Important Safety Information For Farxiga

Contraindications

  • Prior serious hypersensitivity reaction to FARXIGA...Read More
  • Severe renal impairment (eGFR <30 mL/min/1.73 m2), end-stage renal disease, or patients on dialysis

Warnings and Precautions

  • Hypotension: FARXIGA causes intravascular volume contraction, and symptomatic hypotension can occur. Assess and correct volume status before initiating FARXIGA in patients with impaired renal function, elderly patients, or patients on loop diuretics. Monitor for hypotension
  • Ketoacidosis has been reported in patients with type 1 and type 2 diabetes receiving FARXIGA. Some cases were fatal. Assess patients who present with signs and symptoms of metabolic acidosis for ketoacidosis, regardless of blood glucose level. If suspected, discontinue FARXIGA, evaluate and treat promptly. Before initiating FARXIGA, consider risk factors for ketoacidosis. Patients on FARXIGA may require monitoring and temporary discontinuation in situations known to predispose to ketoacidosis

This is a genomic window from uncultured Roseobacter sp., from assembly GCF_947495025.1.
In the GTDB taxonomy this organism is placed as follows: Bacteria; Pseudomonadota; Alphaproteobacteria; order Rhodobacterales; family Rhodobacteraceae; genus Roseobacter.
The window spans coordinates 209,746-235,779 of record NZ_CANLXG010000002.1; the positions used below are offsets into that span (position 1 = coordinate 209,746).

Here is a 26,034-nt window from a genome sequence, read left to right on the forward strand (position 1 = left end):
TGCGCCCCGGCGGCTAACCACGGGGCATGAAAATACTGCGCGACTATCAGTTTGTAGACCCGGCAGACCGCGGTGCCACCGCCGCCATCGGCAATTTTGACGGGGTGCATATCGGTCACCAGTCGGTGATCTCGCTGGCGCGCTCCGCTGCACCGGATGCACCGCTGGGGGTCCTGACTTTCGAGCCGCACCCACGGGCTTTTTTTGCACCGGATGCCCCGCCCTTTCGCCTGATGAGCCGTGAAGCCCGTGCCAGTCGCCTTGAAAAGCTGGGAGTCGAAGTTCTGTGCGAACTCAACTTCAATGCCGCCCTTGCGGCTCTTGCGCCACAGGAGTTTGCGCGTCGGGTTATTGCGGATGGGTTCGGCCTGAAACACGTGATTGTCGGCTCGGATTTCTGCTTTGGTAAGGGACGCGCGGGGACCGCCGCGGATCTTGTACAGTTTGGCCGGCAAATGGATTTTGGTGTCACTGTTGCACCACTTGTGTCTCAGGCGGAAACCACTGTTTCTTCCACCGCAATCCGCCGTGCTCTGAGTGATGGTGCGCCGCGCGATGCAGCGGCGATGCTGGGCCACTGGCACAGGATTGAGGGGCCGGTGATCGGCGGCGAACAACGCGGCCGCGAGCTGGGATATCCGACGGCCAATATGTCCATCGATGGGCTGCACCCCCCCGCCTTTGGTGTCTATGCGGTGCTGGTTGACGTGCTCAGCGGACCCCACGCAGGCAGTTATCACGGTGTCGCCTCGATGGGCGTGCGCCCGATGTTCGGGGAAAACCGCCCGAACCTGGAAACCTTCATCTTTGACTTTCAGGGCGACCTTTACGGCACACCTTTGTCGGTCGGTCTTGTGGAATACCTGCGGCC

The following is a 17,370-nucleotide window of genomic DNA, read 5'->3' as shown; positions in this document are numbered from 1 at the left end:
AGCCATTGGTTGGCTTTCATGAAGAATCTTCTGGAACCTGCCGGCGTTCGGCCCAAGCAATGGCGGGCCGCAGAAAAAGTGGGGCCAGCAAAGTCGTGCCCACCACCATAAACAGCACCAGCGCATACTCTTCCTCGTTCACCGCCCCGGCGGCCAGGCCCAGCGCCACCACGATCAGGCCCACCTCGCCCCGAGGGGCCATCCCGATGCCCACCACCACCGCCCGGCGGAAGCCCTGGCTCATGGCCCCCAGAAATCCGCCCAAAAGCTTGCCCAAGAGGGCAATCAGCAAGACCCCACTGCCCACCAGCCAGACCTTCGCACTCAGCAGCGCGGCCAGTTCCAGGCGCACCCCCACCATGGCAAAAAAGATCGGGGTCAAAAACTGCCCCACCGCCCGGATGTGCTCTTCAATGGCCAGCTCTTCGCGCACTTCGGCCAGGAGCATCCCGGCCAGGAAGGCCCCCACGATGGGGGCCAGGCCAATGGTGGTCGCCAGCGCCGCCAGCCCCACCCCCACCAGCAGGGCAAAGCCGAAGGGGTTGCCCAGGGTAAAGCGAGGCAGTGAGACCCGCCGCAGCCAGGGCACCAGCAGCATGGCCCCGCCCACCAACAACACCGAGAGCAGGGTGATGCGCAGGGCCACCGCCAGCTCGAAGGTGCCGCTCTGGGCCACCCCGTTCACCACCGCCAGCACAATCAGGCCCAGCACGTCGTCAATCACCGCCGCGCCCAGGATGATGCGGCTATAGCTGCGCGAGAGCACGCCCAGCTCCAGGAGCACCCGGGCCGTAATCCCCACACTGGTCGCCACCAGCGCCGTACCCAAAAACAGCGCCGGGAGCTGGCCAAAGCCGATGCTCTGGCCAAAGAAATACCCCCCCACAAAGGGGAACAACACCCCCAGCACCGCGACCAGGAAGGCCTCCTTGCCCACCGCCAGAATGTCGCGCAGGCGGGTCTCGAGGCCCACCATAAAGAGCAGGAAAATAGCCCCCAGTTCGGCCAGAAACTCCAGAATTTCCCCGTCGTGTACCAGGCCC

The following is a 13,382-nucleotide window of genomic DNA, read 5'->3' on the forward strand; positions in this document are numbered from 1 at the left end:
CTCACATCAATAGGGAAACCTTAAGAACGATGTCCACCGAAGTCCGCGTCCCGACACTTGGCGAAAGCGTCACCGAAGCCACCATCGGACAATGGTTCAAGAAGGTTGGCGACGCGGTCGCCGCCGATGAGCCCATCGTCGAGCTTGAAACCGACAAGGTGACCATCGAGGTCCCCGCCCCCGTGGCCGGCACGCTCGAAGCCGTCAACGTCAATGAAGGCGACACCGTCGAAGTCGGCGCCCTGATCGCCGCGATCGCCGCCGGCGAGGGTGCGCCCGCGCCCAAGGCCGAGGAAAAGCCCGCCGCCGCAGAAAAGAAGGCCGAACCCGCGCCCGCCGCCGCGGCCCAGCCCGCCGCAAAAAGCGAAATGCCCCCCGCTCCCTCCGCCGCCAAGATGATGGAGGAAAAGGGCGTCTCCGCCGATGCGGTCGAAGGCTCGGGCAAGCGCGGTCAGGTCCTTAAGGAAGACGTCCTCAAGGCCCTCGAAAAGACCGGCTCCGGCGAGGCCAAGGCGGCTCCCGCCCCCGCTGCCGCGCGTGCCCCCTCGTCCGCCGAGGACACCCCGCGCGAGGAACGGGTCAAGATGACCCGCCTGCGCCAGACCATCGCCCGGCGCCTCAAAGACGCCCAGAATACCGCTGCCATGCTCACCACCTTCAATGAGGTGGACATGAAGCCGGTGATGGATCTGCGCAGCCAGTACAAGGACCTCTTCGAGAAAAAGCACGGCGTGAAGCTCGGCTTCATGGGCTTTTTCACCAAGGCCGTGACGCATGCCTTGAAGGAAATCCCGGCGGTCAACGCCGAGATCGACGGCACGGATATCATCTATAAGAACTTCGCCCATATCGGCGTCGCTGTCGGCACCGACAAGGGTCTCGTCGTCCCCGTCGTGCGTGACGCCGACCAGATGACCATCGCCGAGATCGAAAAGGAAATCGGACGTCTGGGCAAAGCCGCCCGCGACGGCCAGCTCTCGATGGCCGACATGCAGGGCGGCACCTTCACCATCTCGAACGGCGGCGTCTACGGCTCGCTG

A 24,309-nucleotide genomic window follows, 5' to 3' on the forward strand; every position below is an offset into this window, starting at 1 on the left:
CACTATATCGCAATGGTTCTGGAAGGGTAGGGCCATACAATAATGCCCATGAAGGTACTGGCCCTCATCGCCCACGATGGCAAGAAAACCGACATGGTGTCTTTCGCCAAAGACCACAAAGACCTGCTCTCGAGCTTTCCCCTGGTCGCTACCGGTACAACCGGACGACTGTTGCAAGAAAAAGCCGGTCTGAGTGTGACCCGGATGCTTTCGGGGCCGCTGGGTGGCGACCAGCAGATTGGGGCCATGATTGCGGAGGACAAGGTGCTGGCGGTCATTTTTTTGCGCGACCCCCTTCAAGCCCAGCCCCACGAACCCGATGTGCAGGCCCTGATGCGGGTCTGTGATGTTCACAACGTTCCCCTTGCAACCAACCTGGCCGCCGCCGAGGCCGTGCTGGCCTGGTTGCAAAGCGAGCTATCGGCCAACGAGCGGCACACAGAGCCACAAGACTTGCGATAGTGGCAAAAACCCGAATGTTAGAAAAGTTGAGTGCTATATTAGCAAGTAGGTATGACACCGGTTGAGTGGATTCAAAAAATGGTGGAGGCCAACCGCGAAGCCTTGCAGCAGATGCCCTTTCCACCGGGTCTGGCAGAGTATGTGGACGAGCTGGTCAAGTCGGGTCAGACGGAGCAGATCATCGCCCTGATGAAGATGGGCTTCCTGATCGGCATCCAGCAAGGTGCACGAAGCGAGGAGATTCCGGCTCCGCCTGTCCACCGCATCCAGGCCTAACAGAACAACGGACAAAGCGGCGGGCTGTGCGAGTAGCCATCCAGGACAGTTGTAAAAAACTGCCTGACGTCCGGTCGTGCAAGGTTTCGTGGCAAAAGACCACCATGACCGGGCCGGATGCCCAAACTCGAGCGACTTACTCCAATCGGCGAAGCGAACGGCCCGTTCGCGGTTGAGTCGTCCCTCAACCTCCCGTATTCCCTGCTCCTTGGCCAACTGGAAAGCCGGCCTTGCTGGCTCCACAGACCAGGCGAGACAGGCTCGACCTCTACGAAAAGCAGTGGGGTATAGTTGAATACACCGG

• Acute Kidney Injury and Impairment in Renal Function: FARXIGA causes intravascular volume contraction and renal impairment, with reports of acute kidney injury requiring hospitalization and dialysis. Consider temporarily discontinuing in settings of reduced oral intake or fluid losses. If acute kidney injury occurs, discontinue and promptly treat.
  • FARXIGA increases serum creatinine and decreases eGFR. Elderly patients and patients with impaired renal function may be more susceptible to these changes. Before initiating FARXIGA, evaluate renal function and monitor periodically. FARXIGA is not recommended in patients with an eGFR persistently between 30 and <60 mL/min/1.73 m2
  • Urosepsis and Pyelonephritis: SGLT2 inhibitors increase the risk for urinary tract infections [UTIs] and serious UTIs have been reported with FARXIGA. Evaluate for signs and symptoms of UTIs and treat promptly
  • Hypoglycemia: FARXIGA can increase the risk of hypoglycemia when coadministered with insulin and insulin secretagogues. Consider lowering the dose of these agents when coadministered with FARXIGA
  • Genital Mycotic Infections: FARXIGA increases the risk of genital mycotic infections, particularly in patients with prior genital mycotic infections. Monitor and treat appropriately
  • Increases in Low-Density Lipoprotein Cholesterol (LDL-C) occur with FARXIGA. Monitor LDL-C and treat per standard of care